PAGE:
Commending Courage: The C. Everett Koop Courage Award
At Dartmouth, courage is ubiquitous. Students and faculty members alike are constantly summiting new peaks, both literal and figurative. Because courage is so common here, it can often go unnoticed or unrecognized. However, there is one award that recognizes courageous acts in a unique way. The C. Everett Koop Courage Award was established in 2005 to honor students and faculty members who have shown courage in the quest for better health care.
C. Everett Koop ’37 was passionate about public health. Specifically, Koop fought to improve nutrition, campaign for a “smoke-free nation,” increase public awareness of the dangers of smoking and educate the public on HIV/AIDS and its transmission. In 1992, Koop founded the C. Everett Koop Institute at the Geisel School of Medicine. According to James Sargent, director of the Koop Institute, one of the main goals of the institute is to promote discussion about the role that large corporate entities play in mass producing products that cause health problems.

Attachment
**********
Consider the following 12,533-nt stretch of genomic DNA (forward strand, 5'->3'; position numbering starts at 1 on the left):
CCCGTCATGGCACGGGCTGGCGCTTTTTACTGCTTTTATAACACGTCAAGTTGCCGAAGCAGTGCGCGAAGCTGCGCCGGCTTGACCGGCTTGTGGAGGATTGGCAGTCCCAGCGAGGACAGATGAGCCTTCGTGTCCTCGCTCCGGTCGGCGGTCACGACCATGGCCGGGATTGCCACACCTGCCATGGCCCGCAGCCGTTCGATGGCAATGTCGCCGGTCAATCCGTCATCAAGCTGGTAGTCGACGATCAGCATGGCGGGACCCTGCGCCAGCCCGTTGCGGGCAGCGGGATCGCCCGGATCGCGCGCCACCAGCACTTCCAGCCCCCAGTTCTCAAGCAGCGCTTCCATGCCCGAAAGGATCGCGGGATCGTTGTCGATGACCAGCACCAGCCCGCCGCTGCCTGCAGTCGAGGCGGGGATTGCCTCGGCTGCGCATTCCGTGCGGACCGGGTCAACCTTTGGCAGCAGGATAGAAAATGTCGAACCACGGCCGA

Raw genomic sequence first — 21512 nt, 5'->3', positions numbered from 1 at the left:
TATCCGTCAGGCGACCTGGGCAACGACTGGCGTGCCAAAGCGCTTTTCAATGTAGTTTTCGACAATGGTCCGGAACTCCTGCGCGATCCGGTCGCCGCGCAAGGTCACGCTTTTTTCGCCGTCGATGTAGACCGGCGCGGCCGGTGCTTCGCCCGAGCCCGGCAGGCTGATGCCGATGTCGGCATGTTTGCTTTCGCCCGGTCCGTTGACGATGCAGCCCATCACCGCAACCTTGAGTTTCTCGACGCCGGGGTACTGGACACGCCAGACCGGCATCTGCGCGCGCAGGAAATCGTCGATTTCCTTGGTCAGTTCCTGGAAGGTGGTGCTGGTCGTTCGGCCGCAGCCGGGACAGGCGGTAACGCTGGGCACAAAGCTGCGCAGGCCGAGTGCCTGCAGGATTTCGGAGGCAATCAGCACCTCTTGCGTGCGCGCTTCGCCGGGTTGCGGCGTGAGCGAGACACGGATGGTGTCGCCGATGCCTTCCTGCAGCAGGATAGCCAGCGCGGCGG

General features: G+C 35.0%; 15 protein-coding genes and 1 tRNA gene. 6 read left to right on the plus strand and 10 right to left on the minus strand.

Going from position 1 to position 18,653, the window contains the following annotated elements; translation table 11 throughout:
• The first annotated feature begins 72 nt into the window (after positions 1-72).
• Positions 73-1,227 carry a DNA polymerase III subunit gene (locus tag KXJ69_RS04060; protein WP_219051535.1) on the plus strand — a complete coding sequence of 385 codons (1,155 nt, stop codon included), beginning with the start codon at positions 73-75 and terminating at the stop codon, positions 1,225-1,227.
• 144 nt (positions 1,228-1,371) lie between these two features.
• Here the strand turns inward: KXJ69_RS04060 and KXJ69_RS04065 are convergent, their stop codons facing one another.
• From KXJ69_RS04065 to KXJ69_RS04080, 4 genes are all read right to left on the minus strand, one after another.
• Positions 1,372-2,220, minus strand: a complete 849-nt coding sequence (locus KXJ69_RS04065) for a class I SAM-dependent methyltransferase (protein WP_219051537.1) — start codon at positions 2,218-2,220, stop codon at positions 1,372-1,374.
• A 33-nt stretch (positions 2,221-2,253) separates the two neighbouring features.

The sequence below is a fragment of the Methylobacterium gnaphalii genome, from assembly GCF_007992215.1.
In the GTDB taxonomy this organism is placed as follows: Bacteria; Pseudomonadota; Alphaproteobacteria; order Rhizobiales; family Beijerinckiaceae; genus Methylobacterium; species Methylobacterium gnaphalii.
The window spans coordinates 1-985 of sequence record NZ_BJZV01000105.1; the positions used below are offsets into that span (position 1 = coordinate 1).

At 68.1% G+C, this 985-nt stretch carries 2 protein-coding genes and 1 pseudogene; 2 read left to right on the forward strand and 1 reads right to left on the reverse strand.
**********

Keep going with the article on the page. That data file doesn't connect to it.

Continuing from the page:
In May 2019, the faculty recipient of the C. Everett Koop Courage Award was Peter Mason, a professor of community and family medicine at Geisel. Mason works to improve healthcare for the Medicaid population. According to Mason, there are approximately 29,000 Medicaid recipients in the Upper Valley region. Mason also works with individuals in recovery from opioid use disorder and teaches around the state about medication for addiction treatment. Mason strives to correct public misconceptions concerning opioid use.
“[My colleagues and I] are trying to decrease the stigma and have people understand that [opioid use] is a medical condition that’s treatable and not a moral choice,” Mason said.
Mason’s work comes at a time when opioid use is a growing concern, particularly in the state of New Hampshire. According to the National Institute of Health, New Hampshire is one of the five states with the highest death rates from opioids.